Daniel Nestor Tennis Centre set to open first week of February

Despite growing up in Halifax and developing his game at the now-closed Courtyard Tennis Club in Bayers Lake Business Park, Anderson says there are no longer the courts or training opportunities around the city to support his career – much less a tennis community.

Local tennis pro Philip Anderson looks forward to breaking in the Daniel Nestor Tennis Centre when it opens in February. (Photo: Peter Marrack)

Written by: Peter Marrack


***This article was originally published by The Halifax Commoner on the 18th of January, 2013. It can be found here. It is republished with the permission of the author, who can be found on twitter @petermarrack or on his website themarrack.com. ***


Local tennis star Philip Anderson hopped a plane to Montreal last week to prepare for a series of tournaments coming up in Florida.

Despite growing up in Halifax and developing his game at the now-closed Courtyard Tennis Club in Bayers Lake Business Park, Anderson says there are no longer the courts or training opportunities around the city to support his career – much less a tennis community.

“It’s turned into the mentality, whenever I come back here my game’s not going to get any better. If anything, it’ll get a little worse,” says Anderson.

All that could change with the opening of the Daniel Nestor Tennis Centre at the Bedford Commons slated for the first week of February.

The centre, which has endured almost a decade of delay, will house six clay courts covered by a bubble in the winter, showers and a small sitting area. Clay courts, according to Tennis Canada, reduce impact on players’ joints and develop better players.

Jeff Domm, the manager of the centre, says he started planning the facility when his kids were in grade school. Now, two weeks from opening, his daughter’s in her final year at Dalhousie University.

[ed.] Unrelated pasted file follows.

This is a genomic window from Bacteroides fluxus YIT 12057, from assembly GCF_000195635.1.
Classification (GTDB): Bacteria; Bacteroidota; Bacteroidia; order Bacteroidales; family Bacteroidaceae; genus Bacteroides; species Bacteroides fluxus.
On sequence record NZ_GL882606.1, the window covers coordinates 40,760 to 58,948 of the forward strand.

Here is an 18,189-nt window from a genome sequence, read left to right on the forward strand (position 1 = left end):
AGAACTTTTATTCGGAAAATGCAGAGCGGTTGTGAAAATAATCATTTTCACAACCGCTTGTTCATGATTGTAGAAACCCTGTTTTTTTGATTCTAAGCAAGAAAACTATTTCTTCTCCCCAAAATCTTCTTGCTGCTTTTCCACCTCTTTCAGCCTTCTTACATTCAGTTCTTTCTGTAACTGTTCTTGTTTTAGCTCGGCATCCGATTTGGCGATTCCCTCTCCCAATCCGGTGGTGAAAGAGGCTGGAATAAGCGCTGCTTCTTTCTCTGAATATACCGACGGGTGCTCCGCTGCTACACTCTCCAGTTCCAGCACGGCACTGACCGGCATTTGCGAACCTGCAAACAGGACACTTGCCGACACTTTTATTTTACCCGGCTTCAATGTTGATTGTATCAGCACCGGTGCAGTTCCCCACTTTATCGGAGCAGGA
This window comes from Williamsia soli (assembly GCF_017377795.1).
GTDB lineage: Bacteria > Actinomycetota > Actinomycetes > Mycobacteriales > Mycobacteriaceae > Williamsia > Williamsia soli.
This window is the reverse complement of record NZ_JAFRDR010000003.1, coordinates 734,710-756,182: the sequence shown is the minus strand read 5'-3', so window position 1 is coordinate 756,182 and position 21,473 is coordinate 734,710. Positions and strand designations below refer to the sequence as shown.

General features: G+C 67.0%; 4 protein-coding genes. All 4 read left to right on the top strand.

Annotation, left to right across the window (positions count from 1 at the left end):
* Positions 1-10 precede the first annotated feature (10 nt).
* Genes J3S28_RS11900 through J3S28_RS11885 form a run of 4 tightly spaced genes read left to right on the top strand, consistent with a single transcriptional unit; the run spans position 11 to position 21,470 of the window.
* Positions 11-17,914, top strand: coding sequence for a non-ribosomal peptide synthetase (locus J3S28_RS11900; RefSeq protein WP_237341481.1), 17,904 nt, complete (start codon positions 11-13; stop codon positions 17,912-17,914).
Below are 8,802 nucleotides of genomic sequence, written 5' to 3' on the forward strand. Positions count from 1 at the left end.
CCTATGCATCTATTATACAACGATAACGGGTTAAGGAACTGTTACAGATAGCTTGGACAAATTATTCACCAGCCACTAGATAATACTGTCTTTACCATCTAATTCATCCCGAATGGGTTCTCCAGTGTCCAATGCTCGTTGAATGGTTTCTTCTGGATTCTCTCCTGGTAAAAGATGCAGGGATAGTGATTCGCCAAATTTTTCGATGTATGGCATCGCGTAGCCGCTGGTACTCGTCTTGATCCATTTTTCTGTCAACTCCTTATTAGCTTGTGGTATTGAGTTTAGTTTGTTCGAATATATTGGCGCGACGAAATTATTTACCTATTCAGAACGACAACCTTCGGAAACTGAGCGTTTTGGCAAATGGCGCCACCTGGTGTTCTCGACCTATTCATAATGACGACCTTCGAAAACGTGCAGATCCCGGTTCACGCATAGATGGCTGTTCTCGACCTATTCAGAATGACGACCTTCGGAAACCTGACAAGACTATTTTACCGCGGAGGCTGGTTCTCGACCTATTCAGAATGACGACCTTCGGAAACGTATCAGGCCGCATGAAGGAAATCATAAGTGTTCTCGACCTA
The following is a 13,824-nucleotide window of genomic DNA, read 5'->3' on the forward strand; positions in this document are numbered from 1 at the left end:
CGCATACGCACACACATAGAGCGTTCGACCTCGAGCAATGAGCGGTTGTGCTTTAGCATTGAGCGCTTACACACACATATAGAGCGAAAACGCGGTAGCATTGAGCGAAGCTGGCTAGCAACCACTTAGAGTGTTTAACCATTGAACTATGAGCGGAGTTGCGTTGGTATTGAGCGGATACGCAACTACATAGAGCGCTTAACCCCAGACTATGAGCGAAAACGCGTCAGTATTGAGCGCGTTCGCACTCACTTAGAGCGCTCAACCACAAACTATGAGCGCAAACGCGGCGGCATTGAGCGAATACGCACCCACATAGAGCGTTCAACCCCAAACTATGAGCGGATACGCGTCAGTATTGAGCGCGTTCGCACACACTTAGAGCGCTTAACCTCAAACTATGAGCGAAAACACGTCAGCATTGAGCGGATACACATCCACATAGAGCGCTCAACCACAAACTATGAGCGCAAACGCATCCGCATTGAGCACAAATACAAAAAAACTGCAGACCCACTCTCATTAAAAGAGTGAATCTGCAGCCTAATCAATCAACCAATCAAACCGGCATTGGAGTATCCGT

“You’d think, ‘all I have to do is put up some courts, a building, put some clean showers in there, this shouldn’t be too hard.’ But then every day there’s a new obstacle,” says Domm.

The two biggest challenges, he says, were finding an affordable piece of land and building a team of investors interested in renewing the tennis community.

He came up with the centre’s name while refereeing a charity match featuring the world number one in doubles, Canadian Daniel Nestor.

Domm says Bedford Commons is convenient for his target market – seniors and young kids – while the hiring of experienced tennis director, Scott Hurtubise, sets the centre apart from the four-court Northcliffe Tennis Club in Clayton Park.

Glenn Dodge, owner of Northcliffe, wonders how many new members Domm’s centre can draw from the surrounding area of Bedford and Sackville.

“To be honest, I believe tennis has actually decreased in popularity with the younger generation,” says Dodge. “There’s probably only 330 people who play indoor tennis during the winter. Ten years ago, I think that number would have been more like 800.”

About 280 of those 330 are already signed up for a membership at Northcliffe, Dodge says.

Domm, on the other hand, says his investors paid closest attention to the actual courts, hiring out-of-province clay court experts to perfect the surface. He also cites a feasibility study conducted by Tennis Canada that reports 20 to 30 courts as being feasible in HRM.

“There’s definitely a need,” says Hatem McDadi of Tennis Canada. “The United States Tennis Association says for every 10,000 people, there’s enough capacity for one tennis court.”

If you apply that formula to the 2006 census conducted by Statistics Canada, HRM’s population could support around 37 courts. With the opening of the Daniel Nestor Centre, it will have 10.

That’s a start for players like Anderson, who says he’s been forced to consider his trips to Halifax as a vacation – a time to see friends and family, but not necessarily to maintain his career.

“With the new centre, I’ll be able to put in more time, which is a big positive,” says Anderson, who won national championships for Canada in 2006, went on scholarship to the University of New Mexico and has played in tournaments as far away as Thailand and Cambodia.

Once the new centre up and running, Domm says he expects it to foster junior players. He’s planning trips to schools and neighborhoods less familiar with the sport, to spark new interest. He has also booked the under-18 Nova Scotia provincials during the second week of business in February.

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